What people don't recognize, is that while the manufacturer's suggested retail price is lower than the price the dealer is offering, there are numerous factors in running a dealership: advertising, payroll, insurance, etc. I'm not saying you can't find a good deal, but showing Internet printouts will get you tossed out of many dealerships. This is one area that they just may let you walk. You're savvy, and they don't want to deal with you - but you blew your hand by showing it to them.

It's best to do your research, get a budget and loan approved, then go shopping. They are more likely to deal when you already have cash to throw at them. BUT DON'T TELL THEM HOW MUCH you have, unless you want to spend every last penny ... and then some.

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Don't tell the salesperson how much you LOVE a particular car.
Do I really have to say anything here? Telling a salesperson you LOVE this car is like handing them a blank check and asking them to slap you with it. Remember, these people think differently than you or I. This is no casual conversation you're having - they are making mental notes on everything they observe about you - your clothes, where you work, what you do (you told them, remember?) how much you think your trade-in is worth. Now they know you love this car they want to move.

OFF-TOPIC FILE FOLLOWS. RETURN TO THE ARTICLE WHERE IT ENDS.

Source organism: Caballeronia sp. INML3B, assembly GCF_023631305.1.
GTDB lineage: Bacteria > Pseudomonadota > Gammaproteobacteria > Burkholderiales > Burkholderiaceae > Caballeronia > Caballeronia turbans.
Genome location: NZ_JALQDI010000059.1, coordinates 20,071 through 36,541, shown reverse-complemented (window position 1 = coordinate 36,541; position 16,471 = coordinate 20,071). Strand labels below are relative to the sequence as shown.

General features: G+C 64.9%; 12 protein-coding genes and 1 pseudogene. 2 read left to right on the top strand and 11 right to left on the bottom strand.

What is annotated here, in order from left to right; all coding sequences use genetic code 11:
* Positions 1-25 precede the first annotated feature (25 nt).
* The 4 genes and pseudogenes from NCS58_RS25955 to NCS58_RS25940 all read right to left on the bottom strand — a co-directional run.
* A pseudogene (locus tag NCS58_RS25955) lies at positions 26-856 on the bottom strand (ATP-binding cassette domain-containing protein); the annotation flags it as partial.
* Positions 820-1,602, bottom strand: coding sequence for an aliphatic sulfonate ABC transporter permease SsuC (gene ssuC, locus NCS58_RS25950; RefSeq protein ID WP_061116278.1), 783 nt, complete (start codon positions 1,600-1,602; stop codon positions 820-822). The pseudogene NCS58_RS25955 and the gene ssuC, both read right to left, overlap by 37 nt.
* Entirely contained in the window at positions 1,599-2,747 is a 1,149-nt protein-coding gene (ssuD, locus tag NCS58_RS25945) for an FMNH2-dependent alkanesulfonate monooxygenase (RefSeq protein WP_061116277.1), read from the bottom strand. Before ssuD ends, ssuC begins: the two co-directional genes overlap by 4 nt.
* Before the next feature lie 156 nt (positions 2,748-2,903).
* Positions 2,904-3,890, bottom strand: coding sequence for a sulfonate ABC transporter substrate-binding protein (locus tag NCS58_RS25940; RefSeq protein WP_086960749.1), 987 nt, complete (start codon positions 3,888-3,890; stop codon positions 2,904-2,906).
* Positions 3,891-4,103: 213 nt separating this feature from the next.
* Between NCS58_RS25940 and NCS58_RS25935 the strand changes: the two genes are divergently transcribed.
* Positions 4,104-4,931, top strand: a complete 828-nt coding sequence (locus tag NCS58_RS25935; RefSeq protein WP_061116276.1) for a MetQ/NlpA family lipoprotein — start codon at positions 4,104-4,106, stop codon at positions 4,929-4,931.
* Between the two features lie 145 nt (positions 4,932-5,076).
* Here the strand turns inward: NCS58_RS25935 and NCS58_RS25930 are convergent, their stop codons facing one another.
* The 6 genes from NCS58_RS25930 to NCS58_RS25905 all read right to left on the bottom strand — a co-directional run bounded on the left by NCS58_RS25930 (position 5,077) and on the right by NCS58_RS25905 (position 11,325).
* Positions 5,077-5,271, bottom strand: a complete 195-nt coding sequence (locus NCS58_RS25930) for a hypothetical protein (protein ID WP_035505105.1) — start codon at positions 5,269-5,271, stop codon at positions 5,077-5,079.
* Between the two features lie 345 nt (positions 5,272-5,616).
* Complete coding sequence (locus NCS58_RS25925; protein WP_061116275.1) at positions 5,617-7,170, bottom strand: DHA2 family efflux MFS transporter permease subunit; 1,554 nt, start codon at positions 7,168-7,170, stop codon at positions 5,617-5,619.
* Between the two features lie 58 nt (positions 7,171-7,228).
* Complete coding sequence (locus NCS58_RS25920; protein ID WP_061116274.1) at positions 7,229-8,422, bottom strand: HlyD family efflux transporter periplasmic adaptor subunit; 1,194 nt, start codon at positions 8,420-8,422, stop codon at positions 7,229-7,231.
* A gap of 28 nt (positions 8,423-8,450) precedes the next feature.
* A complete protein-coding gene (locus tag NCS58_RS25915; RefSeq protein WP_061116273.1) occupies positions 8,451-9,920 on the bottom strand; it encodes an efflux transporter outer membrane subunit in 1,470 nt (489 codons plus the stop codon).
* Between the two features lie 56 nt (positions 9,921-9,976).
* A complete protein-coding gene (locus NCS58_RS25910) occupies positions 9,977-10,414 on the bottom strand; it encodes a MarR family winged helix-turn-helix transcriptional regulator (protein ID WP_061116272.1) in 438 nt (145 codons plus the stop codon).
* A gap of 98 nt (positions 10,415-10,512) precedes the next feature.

NOTE: On Friday mornings at many dealerships, there are mandatory meetings for salespeople. They are usually pro-sales pep rallies, sprinkled with humiliating stories about how "Bob sure dropped the ball on that sale!" or how "Jane let them walk!" Everyone laughs and demeans that salesperson until next week's meeting when someone else becomes the target. Even worse, your manager rides you relentlessly. It's a salesperson's worst nightmare. If you don't make your numbers you lose your job. These "pep rallies" are chock-full of tips on how to manipulate buyers. I got nauseous at most of these meetings, but made mental notes for future use. You're reading them now, so please use them.

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Don't tell the salesperson you don't care about price, if you can get the payments you want.